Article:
Mg/Ca ratio of Globorotalia tumida and subsurface temperature reconstruction for ODP Site 130-806, supplement to: Ford, Heather L; Ravelo, Ana Christina; Dekens, Petra S; LaRiviere, Jonathan P; Wara, Michael W (2015): The evolution of the equatorial thermocline and the early Pliocene El Padre mean state. Geophysical Research Letters, 42(12), 4878-4887


The tropical Pacific thermocline strength, depth, and tilt are critical to tropical mean state and variability. During the early Pliocene (~3.5 to 4.5 Ma), the Eastern Equatorial Pacific (EEP) thermocline was deeper and the cold tongue was warmer than today, which resulted in an mean state with a reduced zonal sea surface temperature gradient, or El Padre. However, it is unclear whether the deep thermocline was a local feature of the EEP or a basin-wide condition with global implications. Our measurements of Mg/Ca of Globorotalia tumida in a western equatorial Pacific site indicate Pliocene subsurface temperatures warmer than today; thus, El Padre included a basin-wide thermocline that was relatively warm, deep, and weakly tilted. At ~4 Ma, thermocline steepening was coupled to cooling of the cold tongue. Since ~4 Ma, the basin-wide thermocline cooled/shoaled gradually, with implications for thermocline feedbacks in tropical dynamics and the interpretation of TEX86-derived temperatures.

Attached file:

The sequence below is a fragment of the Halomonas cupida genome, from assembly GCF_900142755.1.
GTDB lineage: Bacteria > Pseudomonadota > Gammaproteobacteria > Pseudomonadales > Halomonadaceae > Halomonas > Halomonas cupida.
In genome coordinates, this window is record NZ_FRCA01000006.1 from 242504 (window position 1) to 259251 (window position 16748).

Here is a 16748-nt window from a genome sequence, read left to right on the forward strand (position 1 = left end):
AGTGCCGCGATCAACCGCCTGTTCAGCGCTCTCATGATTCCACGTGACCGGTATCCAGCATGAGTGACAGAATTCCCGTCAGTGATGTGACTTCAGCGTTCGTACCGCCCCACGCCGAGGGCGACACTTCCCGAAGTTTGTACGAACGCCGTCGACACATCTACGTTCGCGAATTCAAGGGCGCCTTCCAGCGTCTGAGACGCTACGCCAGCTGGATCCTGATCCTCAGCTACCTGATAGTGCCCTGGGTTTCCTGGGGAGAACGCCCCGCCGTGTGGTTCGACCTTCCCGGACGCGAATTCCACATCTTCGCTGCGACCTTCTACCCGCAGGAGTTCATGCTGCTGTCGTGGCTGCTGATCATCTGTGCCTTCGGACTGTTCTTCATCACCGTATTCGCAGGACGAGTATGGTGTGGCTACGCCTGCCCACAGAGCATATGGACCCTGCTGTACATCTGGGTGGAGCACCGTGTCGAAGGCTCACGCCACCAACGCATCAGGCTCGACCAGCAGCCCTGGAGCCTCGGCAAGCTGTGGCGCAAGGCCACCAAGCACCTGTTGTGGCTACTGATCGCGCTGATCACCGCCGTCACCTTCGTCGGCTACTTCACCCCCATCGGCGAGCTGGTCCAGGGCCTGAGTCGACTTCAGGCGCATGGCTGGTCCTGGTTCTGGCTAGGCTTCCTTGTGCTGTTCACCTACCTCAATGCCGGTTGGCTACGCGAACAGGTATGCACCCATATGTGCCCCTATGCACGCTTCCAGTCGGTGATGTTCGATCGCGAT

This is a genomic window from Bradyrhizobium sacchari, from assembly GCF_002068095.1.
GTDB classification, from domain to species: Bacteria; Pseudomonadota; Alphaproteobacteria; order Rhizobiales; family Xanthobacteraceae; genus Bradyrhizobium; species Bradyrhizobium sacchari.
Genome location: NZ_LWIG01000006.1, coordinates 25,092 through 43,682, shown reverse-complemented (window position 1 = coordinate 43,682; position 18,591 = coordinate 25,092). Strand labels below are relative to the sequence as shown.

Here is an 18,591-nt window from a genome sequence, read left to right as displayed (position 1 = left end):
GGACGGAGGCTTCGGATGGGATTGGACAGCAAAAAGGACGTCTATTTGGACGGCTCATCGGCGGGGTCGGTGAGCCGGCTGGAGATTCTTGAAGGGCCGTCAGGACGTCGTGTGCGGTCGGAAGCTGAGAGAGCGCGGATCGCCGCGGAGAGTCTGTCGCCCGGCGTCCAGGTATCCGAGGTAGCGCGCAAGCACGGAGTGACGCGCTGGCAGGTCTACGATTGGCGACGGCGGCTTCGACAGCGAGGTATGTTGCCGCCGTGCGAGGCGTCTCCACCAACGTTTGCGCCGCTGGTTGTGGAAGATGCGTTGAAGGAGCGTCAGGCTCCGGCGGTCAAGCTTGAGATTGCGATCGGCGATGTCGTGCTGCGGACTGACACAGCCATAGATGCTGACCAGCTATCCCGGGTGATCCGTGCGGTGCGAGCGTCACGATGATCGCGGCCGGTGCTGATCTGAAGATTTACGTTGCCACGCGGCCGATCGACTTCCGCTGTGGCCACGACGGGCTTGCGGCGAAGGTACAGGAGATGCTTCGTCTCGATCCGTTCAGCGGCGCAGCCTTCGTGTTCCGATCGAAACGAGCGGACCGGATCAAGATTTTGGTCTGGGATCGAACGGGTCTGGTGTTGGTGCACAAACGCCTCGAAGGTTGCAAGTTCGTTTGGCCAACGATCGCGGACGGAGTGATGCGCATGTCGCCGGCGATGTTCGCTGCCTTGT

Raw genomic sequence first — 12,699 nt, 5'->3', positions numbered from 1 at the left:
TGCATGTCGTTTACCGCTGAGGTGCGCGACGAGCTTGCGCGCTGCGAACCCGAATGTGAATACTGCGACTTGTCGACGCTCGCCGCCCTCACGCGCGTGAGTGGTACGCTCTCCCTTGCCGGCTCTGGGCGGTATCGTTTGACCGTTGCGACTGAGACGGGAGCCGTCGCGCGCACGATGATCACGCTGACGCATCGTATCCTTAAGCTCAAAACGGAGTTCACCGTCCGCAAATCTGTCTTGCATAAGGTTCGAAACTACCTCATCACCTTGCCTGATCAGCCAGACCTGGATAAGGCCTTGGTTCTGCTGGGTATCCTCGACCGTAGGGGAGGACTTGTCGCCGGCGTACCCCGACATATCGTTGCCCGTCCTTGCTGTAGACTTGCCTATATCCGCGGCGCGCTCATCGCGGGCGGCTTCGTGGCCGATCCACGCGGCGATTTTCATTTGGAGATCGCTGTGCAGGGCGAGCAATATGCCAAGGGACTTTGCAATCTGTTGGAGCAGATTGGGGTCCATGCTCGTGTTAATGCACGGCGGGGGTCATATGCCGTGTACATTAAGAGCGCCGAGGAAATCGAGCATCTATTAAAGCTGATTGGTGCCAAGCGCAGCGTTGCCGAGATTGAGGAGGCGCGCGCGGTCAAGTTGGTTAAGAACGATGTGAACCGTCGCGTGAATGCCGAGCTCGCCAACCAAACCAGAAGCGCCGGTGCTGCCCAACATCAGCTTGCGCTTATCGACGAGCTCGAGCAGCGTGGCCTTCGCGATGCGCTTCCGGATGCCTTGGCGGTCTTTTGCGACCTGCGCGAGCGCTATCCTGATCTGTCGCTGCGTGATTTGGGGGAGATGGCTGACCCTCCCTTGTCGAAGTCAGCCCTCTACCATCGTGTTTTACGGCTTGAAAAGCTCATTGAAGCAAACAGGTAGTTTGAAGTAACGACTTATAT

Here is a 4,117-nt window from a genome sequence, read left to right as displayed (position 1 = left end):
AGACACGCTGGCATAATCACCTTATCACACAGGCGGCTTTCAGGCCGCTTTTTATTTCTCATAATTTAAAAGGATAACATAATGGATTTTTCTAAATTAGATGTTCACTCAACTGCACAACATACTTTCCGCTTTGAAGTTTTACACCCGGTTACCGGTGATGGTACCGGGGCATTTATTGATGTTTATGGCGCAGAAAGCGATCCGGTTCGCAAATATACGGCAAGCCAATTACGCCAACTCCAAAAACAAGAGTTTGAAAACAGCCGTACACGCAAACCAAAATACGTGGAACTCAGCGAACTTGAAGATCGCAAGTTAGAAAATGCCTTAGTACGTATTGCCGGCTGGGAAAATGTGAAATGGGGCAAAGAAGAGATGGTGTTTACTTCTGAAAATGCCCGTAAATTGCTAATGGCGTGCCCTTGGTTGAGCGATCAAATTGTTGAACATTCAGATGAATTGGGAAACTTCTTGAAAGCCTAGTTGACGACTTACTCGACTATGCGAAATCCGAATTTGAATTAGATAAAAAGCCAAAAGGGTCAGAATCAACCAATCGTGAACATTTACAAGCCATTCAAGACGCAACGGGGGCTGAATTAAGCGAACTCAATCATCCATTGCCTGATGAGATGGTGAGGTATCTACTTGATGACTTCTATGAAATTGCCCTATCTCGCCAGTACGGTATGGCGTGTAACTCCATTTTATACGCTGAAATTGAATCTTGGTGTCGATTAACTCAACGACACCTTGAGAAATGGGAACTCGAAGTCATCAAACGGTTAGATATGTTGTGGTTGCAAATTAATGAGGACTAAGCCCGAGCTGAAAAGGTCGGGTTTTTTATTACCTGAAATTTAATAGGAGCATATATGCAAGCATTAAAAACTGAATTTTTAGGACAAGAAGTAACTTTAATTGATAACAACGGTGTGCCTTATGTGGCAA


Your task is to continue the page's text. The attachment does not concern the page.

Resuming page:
Related Identifier
Metadata Access
Creator Ford, Heather L; Ravelo, Ana Christina; Dekens, Petra S; LaRiviere, Jonathan P; Wara, Michael W
Publisher PANGAEA - Data Publisher for Earth & Environmental Science
Publication Year 2015
Rights Creative Commons Attribution 3.0 Unported
OpenAccess true
Language English
Resource Type Supplementary Dataset
Format text/tab-separated-values
Size 1356 data points
Discipline Earth System Research
Spatial Coverage (159.361 LON, 0.319 LAT); North Pacific Ocean
Temporal Coverage Begin 1990-02-17T00:00:00Z
Temporal Coverage End 1990-02-25T00:00:00Z